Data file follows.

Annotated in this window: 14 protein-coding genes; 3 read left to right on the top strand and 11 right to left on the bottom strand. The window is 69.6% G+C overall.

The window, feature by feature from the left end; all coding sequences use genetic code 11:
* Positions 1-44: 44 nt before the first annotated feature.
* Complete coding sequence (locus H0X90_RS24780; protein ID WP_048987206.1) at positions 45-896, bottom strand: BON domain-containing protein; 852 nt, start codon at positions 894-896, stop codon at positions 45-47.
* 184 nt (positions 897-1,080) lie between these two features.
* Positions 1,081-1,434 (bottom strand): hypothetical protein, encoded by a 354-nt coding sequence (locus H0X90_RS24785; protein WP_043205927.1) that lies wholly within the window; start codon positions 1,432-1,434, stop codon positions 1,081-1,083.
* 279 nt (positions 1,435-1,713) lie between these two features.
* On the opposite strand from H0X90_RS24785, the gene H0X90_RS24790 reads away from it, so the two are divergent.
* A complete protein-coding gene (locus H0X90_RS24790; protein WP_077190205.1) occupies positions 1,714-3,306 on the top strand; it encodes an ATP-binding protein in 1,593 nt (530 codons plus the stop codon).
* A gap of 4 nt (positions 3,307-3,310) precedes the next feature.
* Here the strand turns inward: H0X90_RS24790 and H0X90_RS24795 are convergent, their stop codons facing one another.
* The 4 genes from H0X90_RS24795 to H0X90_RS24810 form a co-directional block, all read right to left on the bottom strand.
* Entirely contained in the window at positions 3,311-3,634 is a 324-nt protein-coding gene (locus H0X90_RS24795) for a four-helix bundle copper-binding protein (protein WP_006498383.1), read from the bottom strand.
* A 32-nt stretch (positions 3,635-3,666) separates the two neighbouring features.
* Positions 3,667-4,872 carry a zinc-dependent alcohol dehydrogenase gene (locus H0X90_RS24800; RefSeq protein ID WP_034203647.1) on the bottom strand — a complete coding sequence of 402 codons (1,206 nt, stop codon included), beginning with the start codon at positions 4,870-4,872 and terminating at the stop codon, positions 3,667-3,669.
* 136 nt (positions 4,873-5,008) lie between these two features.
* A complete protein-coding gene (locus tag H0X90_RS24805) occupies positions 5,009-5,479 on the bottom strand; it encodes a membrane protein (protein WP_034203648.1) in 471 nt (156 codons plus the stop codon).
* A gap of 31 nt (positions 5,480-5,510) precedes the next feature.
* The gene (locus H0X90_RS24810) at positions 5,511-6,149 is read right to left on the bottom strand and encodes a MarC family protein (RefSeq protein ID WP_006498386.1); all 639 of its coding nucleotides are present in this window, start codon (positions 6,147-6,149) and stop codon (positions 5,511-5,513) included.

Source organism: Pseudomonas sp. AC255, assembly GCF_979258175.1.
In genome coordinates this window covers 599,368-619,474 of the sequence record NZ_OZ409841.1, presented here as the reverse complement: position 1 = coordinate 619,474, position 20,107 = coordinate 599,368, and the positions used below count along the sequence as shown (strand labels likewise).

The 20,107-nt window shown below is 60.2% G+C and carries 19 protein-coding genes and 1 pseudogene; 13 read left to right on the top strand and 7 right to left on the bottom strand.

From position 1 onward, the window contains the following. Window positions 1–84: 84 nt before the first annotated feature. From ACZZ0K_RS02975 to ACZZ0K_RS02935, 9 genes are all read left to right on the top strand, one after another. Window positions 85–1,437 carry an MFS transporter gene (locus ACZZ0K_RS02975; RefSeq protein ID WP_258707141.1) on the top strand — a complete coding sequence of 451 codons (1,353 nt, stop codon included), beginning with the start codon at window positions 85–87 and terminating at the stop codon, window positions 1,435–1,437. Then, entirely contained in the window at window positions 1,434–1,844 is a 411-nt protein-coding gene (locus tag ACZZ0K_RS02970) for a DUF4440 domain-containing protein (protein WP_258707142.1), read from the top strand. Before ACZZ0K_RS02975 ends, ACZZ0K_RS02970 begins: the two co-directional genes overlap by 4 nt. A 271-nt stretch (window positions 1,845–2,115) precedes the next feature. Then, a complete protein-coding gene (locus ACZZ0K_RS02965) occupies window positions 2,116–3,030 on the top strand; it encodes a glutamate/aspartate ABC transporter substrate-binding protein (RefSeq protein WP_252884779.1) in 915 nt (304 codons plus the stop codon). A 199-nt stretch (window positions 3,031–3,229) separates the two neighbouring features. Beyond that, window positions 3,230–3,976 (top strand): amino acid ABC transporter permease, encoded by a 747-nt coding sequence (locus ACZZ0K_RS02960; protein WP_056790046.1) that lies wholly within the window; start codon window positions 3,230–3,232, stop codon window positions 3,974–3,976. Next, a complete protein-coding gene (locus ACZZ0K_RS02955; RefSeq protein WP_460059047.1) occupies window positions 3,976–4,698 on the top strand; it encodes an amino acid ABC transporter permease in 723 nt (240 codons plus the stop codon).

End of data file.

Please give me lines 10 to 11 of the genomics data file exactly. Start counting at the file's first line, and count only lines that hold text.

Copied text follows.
* A gap of 4 nt (positions 3,307-3,310) precedes the next feature.
* Here the strand turns inward: H0X90_RS24790 and H0X90_RS24795 are convergent, their stop codons facing one another.